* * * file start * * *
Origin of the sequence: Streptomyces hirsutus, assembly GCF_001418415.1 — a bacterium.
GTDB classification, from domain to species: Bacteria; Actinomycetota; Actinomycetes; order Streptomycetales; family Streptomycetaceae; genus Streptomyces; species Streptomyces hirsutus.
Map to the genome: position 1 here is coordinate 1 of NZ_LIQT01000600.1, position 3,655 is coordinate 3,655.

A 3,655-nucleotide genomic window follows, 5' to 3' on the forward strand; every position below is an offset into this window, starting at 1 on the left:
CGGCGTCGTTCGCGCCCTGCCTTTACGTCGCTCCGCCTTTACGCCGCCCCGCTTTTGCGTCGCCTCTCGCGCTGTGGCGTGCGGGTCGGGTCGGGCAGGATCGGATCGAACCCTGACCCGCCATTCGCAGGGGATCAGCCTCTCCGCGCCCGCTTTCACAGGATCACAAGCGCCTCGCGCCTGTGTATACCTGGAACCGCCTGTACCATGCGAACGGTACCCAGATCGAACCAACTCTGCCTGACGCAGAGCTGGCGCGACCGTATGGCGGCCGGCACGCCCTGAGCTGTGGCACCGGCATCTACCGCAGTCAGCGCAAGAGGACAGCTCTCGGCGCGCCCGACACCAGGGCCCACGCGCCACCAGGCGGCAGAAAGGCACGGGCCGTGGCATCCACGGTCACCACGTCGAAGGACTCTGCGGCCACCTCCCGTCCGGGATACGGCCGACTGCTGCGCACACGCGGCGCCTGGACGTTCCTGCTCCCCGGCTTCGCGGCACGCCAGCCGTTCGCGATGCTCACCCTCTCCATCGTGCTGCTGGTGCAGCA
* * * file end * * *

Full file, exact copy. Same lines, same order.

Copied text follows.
Origin of the sequence: Streptomyces hirsutus, assembly GCF_001418415.1 — a bacterium.
GTDB classification, from domain to species: Bacteria; Actinomycetota; Actinomycetes; order Streptomycetales; family Streptomycetaceae; genus Streptomyces; species Streptomyces hirsutus.
Map to the genome: position 1 here is coordinate 1 of NZ_LIQT01000600.1, position 3,655 is coordinate 3,655.

A 3,655-nucleotide genomic window follows, 5' to 3' on the forward strand; every position below is an offset into this window, starting at 1 on the left:
CGGCGTCGTTCGCGCCCTGCCTTTACGTCGCTCCGCCTTTACGCCGCCCCGCTTTTGCGTCGCCTCTCGCGCTGTGGCGTGCGGGTCGGGTCGGGCAGGATCGGATCGAACCCTGACCCGCCATTCGCAGGGGATCAGCCTCTCCGCGCCCGCTTTCACAGGATCACAAGCGCCTCGCGCCTGTGTATACCTGGAACCGCCTGTACCATGCGAACGGTACCCAGATCGAACCAACTCTGCCTGACGCAGAGCTGGCGCGACCGTATGGCGGCCGGCACGCCCTGAGCTGTGGCACCGGCATCTACCGCAGTCAGCGCAAGAGGACAGCTCTCGGCGCGCCCGACACCAGGGCCCACGCGCCACCAGGCGGCAGAAAGGCACGGGCCGTGGCATCCACGGTCACCACGTCGAAGGACTCTGCGGCCACCTCCCGTCCGGGATACGGCCGACTGCTGCGCACACGCGGCGCCTGGACGTTCCTGCTCCCCGGCTTCGCGGCACGCCAGCCGTTCGCGATGCTCACCCTCTCCATCGTGCTGCTGGTGCAGCA